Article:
Editor's Note: Circle Track recently caught up with master engine builder Jay Dickens and asked him to pen a list of critical tips that short trackers need to check on their motors before turning that first lap of the new season. In creating this list, we asked Jay to assume that the motor ran well in the previous season and that there were no major or obvious issues. We also told him to assume that the engine would not be rebuilt and that all the work would be done by the racer. So, without further ado, here are 21 preseason engine tips from Jay Dickens to help you and your motor get off to a healthy and strong start for the 2009 racing season. The tips are in no particular order of importance with the exception of No. 1. While you're performing the check of your motor, learn the limits of your engine and remember where they are. Keep in mind that if you ever have any questions during the maintenance of your motor, consult a professional builder like Jay.
1.TAKE YOUR TIME You will get out of it exactly what you put into it. I know that's a clich but you can always tell who spends the time and works on their stuff. From Hendrick Motorsports to Joe's Garage, those are the racers who rarely have failures. Maintaining your engine takes a lot of attention and time. Don't assume anything is OK. If you have any doubt about a particular component or system, take your inspection process a little further and check it out to make sure its OK. There's a lot you can do in the shop to prevent a failure on the track.
2. GETTING STARTED I like to start at the firewall and work forward. Make a list and keep notes that way you won't miss anything. Remember, if you have a 300-400 horse engine, you can get away with stuff that's marginal but the margin for error gets real small with a 9,000 rpm 15:1 motor. In those motors, you have to make sure everything is perfect. But in reality, attention to detail is important regardless of the engine you're running. Good habits are formed early, so if you get into the practice of being methodical about your 300 hp motor, when you graduate up the ranks to a high horse motor, you'll be ahead of the game.
3. QUALITY OF FUEL Never assume that the fuel you have stored in your shop is good. Even if it's sealed and capped in the proper container, the likelihood is that it has gone bad, especially if it has sat for any period of time. Some guys could have fuel sitting around for a couple years and think it's still good. This goes for the fuel in the tank also. Hopefully you didn't store your car over the winter with fuel in the tank, but if you did, you'll need to clean the whole system out before you turn the motor over. Bottom line: get new fuel for your new season.
Making a list is critical to not missing anything during your preseason preparations. John
4. FUEL LINES & FILTER Following on the quality of fuel concept you need to inspect all of the fuel lines and replace the filter. This is important even if you checked all of the lines in your post-season prep for winter storage. Inspect the lines for cracks, cuts, sharp bends, and/or crimps. Debris from the track can come up and damage those lines in spots that are easily missed by a quick glance at the track. Perform a detailed visual inspection of every inch of every line.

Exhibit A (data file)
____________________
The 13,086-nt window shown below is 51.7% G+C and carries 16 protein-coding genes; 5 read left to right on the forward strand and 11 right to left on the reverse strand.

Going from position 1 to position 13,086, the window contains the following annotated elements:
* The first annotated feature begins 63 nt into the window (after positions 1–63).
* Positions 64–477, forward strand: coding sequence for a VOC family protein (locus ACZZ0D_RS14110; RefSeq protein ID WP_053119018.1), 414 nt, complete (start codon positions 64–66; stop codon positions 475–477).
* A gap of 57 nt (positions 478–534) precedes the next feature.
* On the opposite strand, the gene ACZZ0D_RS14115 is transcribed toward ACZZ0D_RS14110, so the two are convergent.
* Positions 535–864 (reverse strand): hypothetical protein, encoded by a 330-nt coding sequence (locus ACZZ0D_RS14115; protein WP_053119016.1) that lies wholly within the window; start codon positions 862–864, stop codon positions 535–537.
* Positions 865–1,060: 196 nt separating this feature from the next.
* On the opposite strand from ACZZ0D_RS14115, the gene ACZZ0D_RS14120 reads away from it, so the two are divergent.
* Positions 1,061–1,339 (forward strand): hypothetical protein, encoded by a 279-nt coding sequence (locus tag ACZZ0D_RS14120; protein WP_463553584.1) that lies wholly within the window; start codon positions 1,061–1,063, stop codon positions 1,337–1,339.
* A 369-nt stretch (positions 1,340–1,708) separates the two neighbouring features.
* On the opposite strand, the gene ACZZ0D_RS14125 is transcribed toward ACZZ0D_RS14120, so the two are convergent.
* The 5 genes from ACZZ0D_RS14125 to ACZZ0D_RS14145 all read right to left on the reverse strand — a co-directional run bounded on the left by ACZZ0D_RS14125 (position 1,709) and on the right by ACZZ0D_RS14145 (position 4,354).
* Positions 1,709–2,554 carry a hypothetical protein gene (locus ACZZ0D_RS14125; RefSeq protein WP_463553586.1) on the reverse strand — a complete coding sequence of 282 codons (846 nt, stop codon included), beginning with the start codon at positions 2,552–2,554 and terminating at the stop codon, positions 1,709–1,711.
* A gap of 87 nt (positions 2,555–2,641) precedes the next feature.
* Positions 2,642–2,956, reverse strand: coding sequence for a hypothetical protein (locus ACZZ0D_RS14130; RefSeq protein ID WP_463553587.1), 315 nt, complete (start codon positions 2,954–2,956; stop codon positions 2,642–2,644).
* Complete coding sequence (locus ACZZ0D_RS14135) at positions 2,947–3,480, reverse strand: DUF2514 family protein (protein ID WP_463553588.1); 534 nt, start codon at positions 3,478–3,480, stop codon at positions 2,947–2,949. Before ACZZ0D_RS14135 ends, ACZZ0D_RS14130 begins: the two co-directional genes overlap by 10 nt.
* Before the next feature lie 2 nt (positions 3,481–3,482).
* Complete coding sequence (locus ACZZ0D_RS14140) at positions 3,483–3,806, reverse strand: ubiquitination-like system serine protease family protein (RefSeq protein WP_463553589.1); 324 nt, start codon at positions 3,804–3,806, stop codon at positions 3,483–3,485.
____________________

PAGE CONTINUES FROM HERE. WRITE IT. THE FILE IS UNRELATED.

5. VENT YOUR TANK During storage, it's really important to cap your vents on the fuel tank to prevent debris or foreign material from contaminating the system. However, it's even more important to make sure there's a fresh clean vent on that fuel tank when it's time to go racing. Your fuel cell should have a vent at least #6 AN, preferably #8 AN. We had a customer who put a brand-new fuel tank in his car before the season but he forgot to put in a vent (it was capped). He ended up running the motor lean and burnt a piston. That one little mistake of not properly venting the system cost him several thousand dollars.
Never assume that the fuel you have stored in your shop is good. Even if it's sealed and c
6. OIL Like the quality of your fuel and fuel system, the same holds true for your oil. Fresh oil and filters are cheap compared to motor rebuilds. Don't forget to inspect the oil system lines as thoroughly as you did the fuel lines. Remember to use only a racing oil filter. Stock oil filters should never be used since they can't handle the pressure and flow of a racing pump. If you're using an O-berg-type inspection screen, it should be no smaller than 115 micron.
7. DRY SUMP Do you run a dry sump system? If you do, make sure you know the proper way to check the oil level. The oil level should be 65 percent of your tank's capacity with the engine running. Just because your buddy's car takes 15 quarts doesn't mean yours does. There's no required amount, every system is different.
8. CONNECT IT All of the connections need to be checked. This goes for all of the lines, fuel, oil, water, and so on. If any of the fittings look worn or damaged, replace them. Don't take any chances.
9. CARBURETOR Assuming you won't do a complete rebuild, you should drain any fuel and clean it out front to back. You want to start fresh. Replace the power valves, make sure the gaskets are in good shape, and recheck your float level. The float level on belt drive pumps should be set with the maximum fuel pressure the carb will see at max rpm. Also, thoroughly inspect the throttle linkage and the springs. There should be no binding, kinks, or other damage. If there's any sign, replace the component immediately. During the season, remove the carb and check the base plate screws every 100 laps.
Make sure there is a fresh clean vent on your fuel tank when it's time to go racing. Your
10. INTAKE BOLTS The intake bolt length should not be changed as this can cause pushrod interference.